Journal of Mary Freman Caesar 1724-1741

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Mary Freman Caesar was part of the literary and political worlds of early Georgian England. She was married in 1702 to Tory politician (and future Jacobite) Charles Caesar. Though primarily concerned with contemporary matters and her correspondence with authors such as Alexander Pope and Jonathan Swift, she also wrote about events as far distant as the reign of Elizabeth I. Scholars, particularly in Jacobite studies and 18th century literature continue to cite portions of the journal, but it has never published in its entirety. This volume contains a biographical introduction and is carefully annotated.


“. . . a valuable historical source. There are very few contemporary documents that give us an insight into the secretive world of the English Jacobite Tories, and Mrs. Caesar’s journal is one of the best. She was well connected, fondly regarded by the leaders of the Tory party and rubbed shoulders with politicians, poets and literati on a daily basis. Her husband was one of the most prominent Tory M.P.s and a pillar of the opposition to Sir Robert Walpole for most of his political career. Thus from the historian’s point of view the very fact that she is so diffuse is positively helpful, as it allows us to get one zealous Tory-Jacobite’s perspective on a great deal more than might be the case with a more rationally composed work. Dr. Potter’s skillful editing is, however, essential in opening up the text; without her careful siting of Mary Caesar’s ramblings in terms of contemporary politics, literature and society the journal would be almost unuseable. In my opinion, this edition will become the standard on Mary Caesar, and will be of value to scholars of eighteenth-century society and politics for the foreseeable future.” – Daniel Szechi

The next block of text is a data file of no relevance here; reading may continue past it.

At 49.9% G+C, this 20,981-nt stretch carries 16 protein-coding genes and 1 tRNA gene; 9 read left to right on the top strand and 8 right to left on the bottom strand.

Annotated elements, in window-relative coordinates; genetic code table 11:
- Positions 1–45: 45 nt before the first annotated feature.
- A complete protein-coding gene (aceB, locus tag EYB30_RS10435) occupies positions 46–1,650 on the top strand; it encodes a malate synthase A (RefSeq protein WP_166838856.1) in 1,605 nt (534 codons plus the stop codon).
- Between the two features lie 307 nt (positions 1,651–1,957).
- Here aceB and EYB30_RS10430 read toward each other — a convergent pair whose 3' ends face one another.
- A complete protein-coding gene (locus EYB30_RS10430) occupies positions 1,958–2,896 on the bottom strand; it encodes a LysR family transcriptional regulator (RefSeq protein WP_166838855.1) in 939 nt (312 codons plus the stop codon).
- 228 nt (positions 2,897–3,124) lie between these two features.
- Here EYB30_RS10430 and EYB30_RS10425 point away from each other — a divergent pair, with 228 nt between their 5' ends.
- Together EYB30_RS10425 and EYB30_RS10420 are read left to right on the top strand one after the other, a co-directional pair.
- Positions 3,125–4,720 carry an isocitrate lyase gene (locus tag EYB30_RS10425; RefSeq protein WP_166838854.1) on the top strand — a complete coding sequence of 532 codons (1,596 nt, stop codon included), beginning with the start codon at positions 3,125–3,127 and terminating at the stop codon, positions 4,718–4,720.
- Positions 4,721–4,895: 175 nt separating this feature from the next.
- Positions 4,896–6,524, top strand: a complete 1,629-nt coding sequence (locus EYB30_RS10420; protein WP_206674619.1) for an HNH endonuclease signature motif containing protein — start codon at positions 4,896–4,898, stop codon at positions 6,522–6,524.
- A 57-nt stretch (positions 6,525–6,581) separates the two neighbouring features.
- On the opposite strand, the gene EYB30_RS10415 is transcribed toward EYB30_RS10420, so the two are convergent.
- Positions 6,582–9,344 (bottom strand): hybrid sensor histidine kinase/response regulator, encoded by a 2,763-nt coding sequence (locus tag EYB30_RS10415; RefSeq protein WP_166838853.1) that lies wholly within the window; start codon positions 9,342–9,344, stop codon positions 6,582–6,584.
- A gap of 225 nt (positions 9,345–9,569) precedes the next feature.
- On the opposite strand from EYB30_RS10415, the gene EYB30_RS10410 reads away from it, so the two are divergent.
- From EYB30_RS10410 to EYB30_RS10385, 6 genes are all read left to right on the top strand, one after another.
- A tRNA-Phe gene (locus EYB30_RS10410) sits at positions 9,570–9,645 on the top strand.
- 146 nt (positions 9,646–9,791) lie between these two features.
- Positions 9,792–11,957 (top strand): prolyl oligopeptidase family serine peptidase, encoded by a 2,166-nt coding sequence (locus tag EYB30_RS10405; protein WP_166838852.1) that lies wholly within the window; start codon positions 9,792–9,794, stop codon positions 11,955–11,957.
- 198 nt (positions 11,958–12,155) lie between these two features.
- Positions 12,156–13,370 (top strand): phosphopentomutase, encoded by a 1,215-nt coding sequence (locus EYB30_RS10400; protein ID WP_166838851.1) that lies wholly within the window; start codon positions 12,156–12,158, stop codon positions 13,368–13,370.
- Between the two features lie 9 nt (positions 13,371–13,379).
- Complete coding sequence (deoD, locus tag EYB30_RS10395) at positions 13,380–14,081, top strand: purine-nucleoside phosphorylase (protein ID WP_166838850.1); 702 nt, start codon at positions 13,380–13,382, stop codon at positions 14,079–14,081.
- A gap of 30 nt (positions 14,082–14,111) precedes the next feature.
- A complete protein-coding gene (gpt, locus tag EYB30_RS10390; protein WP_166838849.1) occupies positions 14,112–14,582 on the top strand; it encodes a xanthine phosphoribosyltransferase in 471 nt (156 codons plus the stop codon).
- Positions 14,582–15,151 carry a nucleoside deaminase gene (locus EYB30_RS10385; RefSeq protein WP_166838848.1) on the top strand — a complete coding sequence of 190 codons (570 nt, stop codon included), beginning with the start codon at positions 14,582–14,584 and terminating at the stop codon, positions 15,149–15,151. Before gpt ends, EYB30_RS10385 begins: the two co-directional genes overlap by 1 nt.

“this is a very important contribution to the study of political history and of women’s writing in the eighteenth century, and as such will be read and consulted by researchers in both fields. . . . The importance of the project lies primarily in its being the first published edition of an interesting and unusual journal so far known only from citation in specialist works. A secondary but also important recommendation is the major advance that the edition makes in identifying and explaining the often obscure references in the text. . . . a very worthwhile and extensively researched piece of work. . . “ – Valerie Rumbold

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